Nancy Haberstich’s nursing career has spanned more than 50 years since she decided it was her chosen path at age 5. It has taken her around the world and challenged her during times of crisis. She is not only a registered nurse, but an infection preventionist, international health educator, consultant, entrepreneur and owner of her own start-up business.
It’s the nursing career of a lifelong dreamer.
In fact, Haberstich refers to her journey as a “Trilogy of Dreams.”
“The first dream was to be a nurse,” she said. “Ever since I can remember I wanted to be a nurse. And I took it to the max.”
As a high school senior, Haberstich won a scholarship to study nursing after she wrote an essay describing her “desire to help others.”
She received a diploma in nursing from the Iowa Methodist School of Nursing in 1971 and then began working as a staff nurse and assistant teacher in Indiana before eventually becoming the Infection Control Coordinator at Lincoln General Hospital in 1979.
Following the AIDS crisis, Haberstich revisited her high school scholarship and wrote a new essay in 1990.
“In each of my nursing roles, I have learned that helping others required more than a desire,” she wrote. “Education, technical expertise, documentation and stamina are all prerequisites. The presentation of AIDS patients in recent years has demonstrated to me that as an infection control nurse, compassion is the essence of nursing."
Haberstich conceived her second “dream” at age 15: to become a medical missionary.
“That came from writing a report on Albert Schweitzer,” Haberstich said. “I thought, ‘I want to be like that, I want to do that.’ His work in Africa was an inspiration to me.”
Haberstich’s two daughters had grown up by 1999, and so she quit her job and left for a year to reopen a school of nursing in Liberia that had been destroyed by the civil war.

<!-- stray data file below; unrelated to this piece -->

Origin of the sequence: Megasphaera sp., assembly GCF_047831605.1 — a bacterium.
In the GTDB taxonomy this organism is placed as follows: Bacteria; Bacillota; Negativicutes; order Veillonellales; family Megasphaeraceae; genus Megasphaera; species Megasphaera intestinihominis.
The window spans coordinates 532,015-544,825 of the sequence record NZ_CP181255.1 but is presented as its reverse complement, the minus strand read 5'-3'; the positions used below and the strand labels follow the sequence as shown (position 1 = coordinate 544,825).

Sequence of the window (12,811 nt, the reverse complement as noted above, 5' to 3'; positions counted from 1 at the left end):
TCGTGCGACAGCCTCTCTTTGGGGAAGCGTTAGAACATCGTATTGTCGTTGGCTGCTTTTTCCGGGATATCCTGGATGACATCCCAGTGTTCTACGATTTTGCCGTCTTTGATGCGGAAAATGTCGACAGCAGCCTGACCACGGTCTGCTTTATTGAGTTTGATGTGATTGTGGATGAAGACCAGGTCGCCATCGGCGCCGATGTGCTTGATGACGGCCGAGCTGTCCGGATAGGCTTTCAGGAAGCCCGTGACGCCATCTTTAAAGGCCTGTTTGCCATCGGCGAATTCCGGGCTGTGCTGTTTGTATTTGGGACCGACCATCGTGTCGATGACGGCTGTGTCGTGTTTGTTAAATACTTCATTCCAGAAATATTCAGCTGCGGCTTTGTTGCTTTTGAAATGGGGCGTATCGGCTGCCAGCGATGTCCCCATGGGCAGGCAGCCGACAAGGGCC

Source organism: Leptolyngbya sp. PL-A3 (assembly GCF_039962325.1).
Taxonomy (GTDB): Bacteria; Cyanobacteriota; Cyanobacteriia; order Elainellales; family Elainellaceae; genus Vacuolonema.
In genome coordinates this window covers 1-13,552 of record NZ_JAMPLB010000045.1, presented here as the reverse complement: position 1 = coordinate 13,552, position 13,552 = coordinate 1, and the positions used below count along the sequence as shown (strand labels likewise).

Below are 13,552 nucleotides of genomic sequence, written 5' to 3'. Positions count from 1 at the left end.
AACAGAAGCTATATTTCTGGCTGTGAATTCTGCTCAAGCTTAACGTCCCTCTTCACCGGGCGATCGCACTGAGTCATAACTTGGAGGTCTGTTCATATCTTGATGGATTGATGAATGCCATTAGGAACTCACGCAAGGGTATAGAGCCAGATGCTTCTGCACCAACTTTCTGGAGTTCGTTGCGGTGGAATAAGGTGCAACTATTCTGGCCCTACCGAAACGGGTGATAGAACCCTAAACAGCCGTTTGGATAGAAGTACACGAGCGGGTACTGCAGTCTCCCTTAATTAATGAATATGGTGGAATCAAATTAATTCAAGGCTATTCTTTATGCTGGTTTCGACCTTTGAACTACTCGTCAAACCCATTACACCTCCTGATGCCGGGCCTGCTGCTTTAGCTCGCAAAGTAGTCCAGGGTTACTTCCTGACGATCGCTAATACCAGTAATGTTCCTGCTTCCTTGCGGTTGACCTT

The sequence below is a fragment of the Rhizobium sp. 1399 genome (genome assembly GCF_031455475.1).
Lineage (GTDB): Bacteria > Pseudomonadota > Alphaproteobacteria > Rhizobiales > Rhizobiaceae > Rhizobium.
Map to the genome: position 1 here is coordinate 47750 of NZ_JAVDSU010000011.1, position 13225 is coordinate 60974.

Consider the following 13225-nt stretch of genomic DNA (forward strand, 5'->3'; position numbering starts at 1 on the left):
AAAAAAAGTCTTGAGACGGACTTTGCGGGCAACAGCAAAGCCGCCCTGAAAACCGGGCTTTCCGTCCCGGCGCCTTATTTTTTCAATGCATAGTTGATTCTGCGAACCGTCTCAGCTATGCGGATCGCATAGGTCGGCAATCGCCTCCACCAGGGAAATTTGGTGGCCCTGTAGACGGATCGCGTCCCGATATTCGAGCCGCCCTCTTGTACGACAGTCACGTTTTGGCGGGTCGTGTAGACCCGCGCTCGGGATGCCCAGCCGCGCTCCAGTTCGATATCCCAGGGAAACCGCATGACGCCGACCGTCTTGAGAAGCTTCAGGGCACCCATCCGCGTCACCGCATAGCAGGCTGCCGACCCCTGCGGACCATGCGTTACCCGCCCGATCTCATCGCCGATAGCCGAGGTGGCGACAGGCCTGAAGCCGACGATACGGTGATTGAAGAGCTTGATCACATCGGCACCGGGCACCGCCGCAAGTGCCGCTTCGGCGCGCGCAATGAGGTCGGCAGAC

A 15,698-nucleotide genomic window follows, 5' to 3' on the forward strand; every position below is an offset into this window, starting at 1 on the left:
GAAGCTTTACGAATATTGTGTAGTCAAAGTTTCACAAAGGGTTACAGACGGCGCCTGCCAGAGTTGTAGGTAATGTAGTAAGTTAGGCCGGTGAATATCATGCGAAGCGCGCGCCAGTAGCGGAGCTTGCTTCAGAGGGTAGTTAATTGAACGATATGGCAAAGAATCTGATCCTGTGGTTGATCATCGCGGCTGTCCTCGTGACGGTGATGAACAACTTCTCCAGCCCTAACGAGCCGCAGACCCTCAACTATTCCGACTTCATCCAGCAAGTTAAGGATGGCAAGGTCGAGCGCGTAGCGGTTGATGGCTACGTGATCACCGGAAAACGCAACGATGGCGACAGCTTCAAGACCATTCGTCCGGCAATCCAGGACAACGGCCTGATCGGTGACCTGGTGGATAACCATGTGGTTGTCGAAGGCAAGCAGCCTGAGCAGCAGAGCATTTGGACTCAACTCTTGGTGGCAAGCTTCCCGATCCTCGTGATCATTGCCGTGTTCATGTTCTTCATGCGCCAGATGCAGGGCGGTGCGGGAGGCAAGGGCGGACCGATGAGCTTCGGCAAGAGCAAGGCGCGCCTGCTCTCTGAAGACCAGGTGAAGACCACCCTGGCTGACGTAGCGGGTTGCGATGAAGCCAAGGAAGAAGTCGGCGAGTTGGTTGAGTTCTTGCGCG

“It was the most exciting thing ever,” she said. “Scary, but exciting. I was flattered to get the position and I learned so much about myself.”
Haberstich still keeps in touch with the nurses and midwives she trained in Liberia today, and when she got back to the U.S. she became an international nurse consultant with a renewed passion for infection prevention.
“I did 38 trips to Japan, and 18 trips to the U.K.,” she said. “Five continents, six countries, all because I was a nurse in a little niche and willing to get out there and do it.”
Then came the third dream in Haberstich’s trilogy at age 50, sparked by her frustration in attempting to control infections in hospitals and a drug company’s marketing efforts for a medication called Timentin.
A poster advertising Timentin had taken various bacteria and viruses and turned them into unique cartoon characters. Underneath them was a photo of a house fly with the message, “The only ‘bug’ Timentin doesn’t kill.”
Haberstich said she got a kick out the poster so she framed it and put it in her office at Lincoln General.
“Well, it got a lot of attention,” she said. “It was a good conversation starter.”
When she became self-employed, Haberstich moved the poster to her home office where, suddenly, it was the fascination of her young grandchildren.
“They would climb up on the couch, point to them, and say, ‘what's this one Nana?’" Haberstich said. “And I'd say ‘Pseudomonas Aeruginosa.’ And they'd say, ‘Cool! What's this one?’”